Baked with love, not gluten

By Jessica Marking

I was outbid time and time again on a beautiful platter of Thanksgiving cookies during our WPS United Way Silent Auction. Overall, I am happy they went to a special home even if it wasn't my home. What makes these cookies doubly special is they are made with love and not gluten.

Cindy Hoffman, Design Specialist, has worked at WPS for 30 years. In 1994, she was diagnosed with celiac disease. Celiac disease makes the small intestine hypersensitive to gluten. This was at a time when most people did not know what celiac disease was and eating gluten-free was not as mainstream as it is today. The Atkins Diet didn't quite hit its peak popularity until the late 1990s, and The Ketogenic Diet certainly wasn't a thing yet.

As many of us can agree, the holiday season is often synonymous with cookie season. In the first few years following her diagnosis, when the holidays rolled around, she would not eat any of the delicious holiday cookies because they contained flour. She was missing out on what used to be her favorites.


Cindy's love of cookies can be attributed to the great memories with her grandma around the holidays. Cindy has always had a love for baking. She worked in a bakery through high school and always loved cake decorating.

After her grandmother passed away, Cindy's aunt compiled a recipe book of all her grandma's recipes, including the holiday cookies. Cindy started to experiment with baking the cookies, but with gluten-free flour.

“At that time, nothing was out there for gluten-free products. They were dry, hard, and expensive. The gluten-free flour that I first started experimenting with was grainy and not very good," said Cindy. “I first tried my grandma's Norwegian krumkake recipe, which turned out awful because it couldn't get crispy. Over time, I discovered that gluten-free cookies turned out better in smaller bites, so I started with mini cookies."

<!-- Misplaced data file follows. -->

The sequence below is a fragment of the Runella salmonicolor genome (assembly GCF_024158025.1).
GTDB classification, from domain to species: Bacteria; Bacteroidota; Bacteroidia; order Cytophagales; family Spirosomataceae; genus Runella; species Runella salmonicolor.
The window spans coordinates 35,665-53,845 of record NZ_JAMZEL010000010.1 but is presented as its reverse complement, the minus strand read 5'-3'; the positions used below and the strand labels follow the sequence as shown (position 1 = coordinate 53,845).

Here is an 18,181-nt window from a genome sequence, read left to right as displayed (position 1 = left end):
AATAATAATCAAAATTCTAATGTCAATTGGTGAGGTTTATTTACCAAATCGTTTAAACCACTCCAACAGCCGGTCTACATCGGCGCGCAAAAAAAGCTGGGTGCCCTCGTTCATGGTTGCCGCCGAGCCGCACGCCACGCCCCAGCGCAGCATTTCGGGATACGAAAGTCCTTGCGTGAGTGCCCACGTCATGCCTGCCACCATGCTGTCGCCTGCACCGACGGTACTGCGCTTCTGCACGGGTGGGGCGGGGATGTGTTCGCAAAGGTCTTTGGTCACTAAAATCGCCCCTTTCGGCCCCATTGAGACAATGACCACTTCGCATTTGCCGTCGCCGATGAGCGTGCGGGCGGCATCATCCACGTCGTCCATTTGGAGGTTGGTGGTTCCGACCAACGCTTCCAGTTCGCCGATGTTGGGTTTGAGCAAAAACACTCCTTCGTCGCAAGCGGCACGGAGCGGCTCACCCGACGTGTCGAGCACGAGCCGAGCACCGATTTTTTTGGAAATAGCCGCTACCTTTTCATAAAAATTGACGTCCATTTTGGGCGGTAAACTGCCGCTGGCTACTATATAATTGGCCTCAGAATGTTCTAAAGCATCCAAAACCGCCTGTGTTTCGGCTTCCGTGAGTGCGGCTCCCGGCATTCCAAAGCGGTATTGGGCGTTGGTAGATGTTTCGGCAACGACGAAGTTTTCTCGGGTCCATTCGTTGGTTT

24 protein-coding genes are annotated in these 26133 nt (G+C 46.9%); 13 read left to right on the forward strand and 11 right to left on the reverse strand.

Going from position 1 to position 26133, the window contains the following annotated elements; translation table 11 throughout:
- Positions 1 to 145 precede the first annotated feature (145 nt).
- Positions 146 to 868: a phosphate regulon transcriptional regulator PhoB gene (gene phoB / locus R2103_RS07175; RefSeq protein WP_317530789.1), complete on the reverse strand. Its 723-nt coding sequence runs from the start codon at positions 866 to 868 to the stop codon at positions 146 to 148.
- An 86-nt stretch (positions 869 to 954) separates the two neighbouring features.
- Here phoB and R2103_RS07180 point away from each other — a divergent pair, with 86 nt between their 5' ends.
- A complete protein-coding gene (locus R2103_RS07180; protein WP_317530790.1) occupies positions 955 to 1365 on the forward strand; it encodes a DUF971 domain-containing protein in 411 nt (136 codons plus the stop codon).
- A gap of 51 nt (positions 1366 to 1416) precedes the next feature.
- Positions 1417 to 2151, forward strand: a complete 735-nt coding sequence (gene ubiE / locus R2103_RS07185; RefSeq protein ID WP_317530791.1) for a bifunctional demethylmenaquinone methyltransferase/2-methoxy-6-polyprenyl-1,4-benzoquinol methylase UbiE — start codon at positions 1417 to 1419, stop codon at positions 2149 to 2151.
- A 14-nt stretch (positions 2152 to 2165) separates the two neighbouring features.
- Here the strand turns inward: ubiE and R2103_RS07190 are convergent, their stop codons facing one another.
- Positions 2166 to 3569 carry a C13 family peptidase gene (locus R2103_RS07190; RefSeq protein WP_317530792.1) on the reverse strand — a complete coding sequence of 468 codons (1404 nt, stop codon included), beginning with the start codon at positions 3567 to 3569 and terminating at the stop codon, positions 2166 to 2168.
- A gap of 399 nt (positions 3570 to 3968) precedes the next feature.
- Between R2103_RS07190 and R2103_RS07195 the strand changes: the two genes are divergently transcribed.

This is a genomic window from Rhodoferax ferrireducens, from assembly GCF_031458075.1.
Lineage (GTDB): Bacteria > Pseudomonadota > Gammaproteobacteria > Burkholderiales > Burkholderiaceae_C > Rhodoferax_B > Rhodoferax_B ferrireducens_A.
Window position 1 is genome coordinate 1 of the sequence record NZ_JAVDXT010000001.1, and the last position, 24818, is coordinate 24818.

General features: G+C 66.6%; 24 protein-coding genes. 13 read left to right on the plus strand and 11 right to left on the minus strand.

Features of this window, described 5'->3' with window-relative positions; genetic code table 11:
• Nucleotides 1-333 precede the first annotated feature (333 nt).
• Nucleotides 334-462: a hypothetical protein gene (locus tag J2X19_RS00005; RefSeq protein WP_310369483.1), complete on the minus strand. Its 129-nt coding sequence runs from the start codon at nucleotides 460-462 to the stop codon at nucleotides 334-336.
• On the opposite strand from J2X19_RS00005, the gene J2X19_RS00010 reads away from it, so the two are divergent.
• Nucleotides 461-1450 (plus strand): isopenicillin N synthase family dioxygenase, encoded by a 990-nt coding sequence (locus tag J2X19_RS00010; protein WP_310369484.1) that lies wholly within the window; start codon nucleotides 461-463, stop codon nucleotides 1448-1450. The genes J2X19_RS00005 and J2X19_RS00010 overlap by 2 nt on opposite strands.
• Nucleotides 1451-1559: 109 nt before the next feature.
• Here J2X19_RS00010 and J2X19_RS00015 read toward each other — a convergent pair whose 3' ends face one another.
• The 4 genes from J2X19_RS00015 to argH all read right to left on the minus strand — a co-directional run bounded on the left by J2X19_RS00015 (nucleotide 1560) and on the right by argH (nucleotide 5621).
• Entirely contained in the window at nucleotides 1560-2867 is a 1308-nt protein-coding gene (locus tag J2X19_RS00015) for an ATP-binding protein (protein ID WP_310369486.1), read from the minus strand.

She continued, “I was a part of a gluten-free support group, and we had a cookie exchange. And so, in preparation, I started playing with paints and glitter to get them ready for the exchange. It was fun and, at first, I thought that I could start a gluten-free cookie bouquet business. I try new designs every year."

“When I started to bring cookies to our holidays, my dad shocked me when he said, “You brought my favorite cookies, more than any other cookie!" And my brother would rave about them, and people started asking if I could sell them to them, so I started selling them to friends and family members. That's what I continue to do. I still haven't started a business; I usually just make them for the cost of ingredients for friends and family."


Cindy's mission is to make something special for those that must eat gluten-free. “It is nice to have a treat, something that is good and pretty, and you can eat it. Although I don't have a business; if I did, I would call it the Cindy Lou Cookie Co. with the tagline 'Baked with love, not gluten' (trademark pending)," she said.

What also makes her cookies special is that her entire kitchen is gluten-free. Cindy warned to be careful about solely cooking with gluten-free flour. It isn't enough for folks diagnosed with Celiac disease. The kitchen and baking supplies also must be gluten-free so there is no cross-contamination.


In 1994 when Cindy was diagnosed, 1 in 2,500 Americans had celiac disease; today, 1 in 133 people are impacted by this disease—nearly 1% of the population. The good news is that there are many more gluten-free products on the market today. That means people who need to eat gluten-free can still enjoy amazing holiday cookies.